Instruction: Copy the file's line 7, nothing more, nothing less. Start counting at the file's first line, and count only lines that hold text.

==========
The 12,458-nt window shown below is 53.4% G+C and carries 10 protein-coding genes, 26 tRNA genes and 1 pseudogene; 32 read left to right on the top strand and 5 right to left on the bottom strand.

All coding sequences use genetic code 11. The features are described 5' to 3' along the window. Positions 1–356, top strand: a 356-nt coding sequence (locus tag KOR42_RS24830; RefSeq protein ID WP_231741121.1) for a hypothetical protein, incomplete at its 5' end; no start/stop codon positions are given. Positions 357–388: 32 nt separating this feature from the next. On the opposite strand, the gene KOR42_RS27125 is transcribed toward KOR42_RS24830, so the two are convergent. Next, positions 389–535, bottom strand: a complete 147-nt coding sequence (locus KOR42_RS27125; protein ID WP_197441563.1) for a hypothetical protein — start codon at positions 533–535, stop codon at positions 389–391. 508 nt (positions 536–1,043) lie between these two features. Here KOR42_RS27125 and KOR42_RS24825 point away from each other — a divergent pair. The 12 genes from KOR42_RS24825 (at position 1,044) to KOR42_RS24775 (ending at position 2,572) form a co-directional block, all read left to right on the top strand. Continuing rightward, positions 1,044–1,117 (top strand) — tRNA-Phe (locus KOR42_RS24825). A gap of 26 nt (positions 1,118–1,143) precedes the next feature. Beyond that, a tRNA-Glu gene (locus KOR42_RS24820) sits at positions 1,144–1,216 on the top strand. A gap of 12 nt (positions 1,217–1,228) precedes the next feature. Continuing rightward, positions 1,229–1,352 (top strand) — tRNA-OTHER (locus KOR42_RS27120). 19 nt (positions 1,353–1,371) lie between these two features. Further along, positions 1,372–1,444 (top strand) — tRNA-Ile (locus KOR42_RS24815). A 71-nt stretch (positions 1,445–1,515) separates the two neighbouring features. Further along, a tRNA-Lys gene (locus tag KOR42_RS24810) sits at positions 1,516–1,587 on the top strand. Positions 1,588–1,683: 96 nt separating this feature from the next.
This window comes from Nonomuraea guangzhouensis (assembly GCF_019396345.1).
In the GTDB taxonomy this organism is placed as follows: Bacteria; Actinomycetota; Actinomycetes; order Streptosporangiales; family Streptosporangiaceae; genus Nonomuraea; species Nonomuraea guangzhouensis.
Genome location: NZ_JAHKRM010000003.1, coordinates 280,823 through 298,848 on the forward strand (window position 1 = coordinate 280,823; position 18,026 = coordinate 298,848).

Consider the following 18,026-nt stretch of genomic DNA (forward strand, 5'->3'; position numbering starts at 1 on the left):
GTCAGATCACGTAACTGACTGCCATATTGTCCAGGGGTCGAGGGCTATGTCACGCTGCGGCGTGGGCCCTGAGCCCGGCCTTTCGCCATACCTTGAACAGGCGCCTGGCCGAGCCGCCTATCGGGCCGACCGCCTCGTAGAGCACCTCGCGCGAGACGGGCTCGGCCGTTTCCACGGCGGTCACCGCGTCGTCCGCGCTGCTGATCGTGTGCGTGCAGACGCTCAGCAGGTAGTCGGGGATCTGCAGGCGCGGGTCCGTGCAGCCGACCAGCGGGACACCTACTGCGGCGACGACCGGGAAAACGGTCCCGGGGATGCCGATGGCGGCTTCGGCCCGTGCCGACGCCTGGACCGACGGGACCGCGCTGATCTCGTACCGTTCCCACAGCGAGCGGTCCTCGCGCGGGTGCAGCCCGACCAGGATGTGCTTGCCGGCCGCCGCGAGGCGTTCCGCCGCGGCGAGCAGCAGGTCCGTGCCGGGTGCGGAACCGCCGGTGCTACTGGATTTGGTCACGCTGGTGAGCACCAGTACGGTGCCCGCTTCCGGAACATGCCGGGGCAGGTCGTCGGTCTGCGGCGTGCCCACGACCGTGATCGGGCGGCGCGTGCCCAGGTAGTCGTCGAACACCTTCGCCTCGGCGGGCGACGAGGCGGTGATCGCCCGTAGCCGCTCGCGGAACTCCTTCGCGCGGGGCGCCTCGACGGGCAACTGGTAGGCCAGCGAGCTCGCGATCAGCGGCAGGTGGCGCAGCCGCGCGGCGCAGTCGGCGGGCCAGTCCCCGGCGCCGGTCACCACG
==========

GTCAGATCACGTAACTGACTGCCATATTGTCCAGGGGTCGAGGGCTATGTCACGCTGCGGCGTGGGCCCTGAGCCCGGCCTTTCGCCATACCTTGAACAGGCGCCTGGCCGAGCCGCCTATCGGGCCGACCGCCTCGTAGAGCACCTCGCGCGAGACGGGCTCGGCCGTTTCCACGGCGGTCACCGCGTCGTCCGCGCTGCTGATCGTGTGCGTGCAGACGCTCAGCAGGTAGTCGGGGATCTGCAGGCGCGGGTCCGTGCAGCCGACCAGCGGGACACCTACTGCGGCGACGACCGGGAAAACGGTCCCGGGGATGCCGATGGCGGCTTCGGCCCGTGCCGACGCCTGGACCGACGGGACCGCGCTGATCTCGTACCGTTCCCACAGCGAGCGGTCCTCGCGCGGGTGCAGCCCGACCAGGATGTGCTTGCCGGCCGCCGCGAGGCGTTCCGCCGCGGCGAGCAGCAGGTCCGTGCCGGGTGCGGAACCGCCGGTGCTACTGGATTTGGTCACGCTGGTGAGCACCAGTACGGTGCCCGCTTCCGGAACATGCCGGGGCAGGTCGTCGGTCTGCGGCGTGCCCACGACCGTGATCGGGCGGCGCGTGCCCAGGTAGTCGTCGAACACCTTCGCCTCGGCGGGCGACGAGGCGGTGATCGCCCGTAGCCGCTCGCGGAACTCCTTCGCGCGGGGCGCCTCGACGGGCAACTGGTAGGCCAGCGAGCTCGCGATCAGCGGCAGGTGGCGCAGCCGCGCGGCGCAGTCGGCGGGCCAGTCCCCGGCGCCGGTCACCACG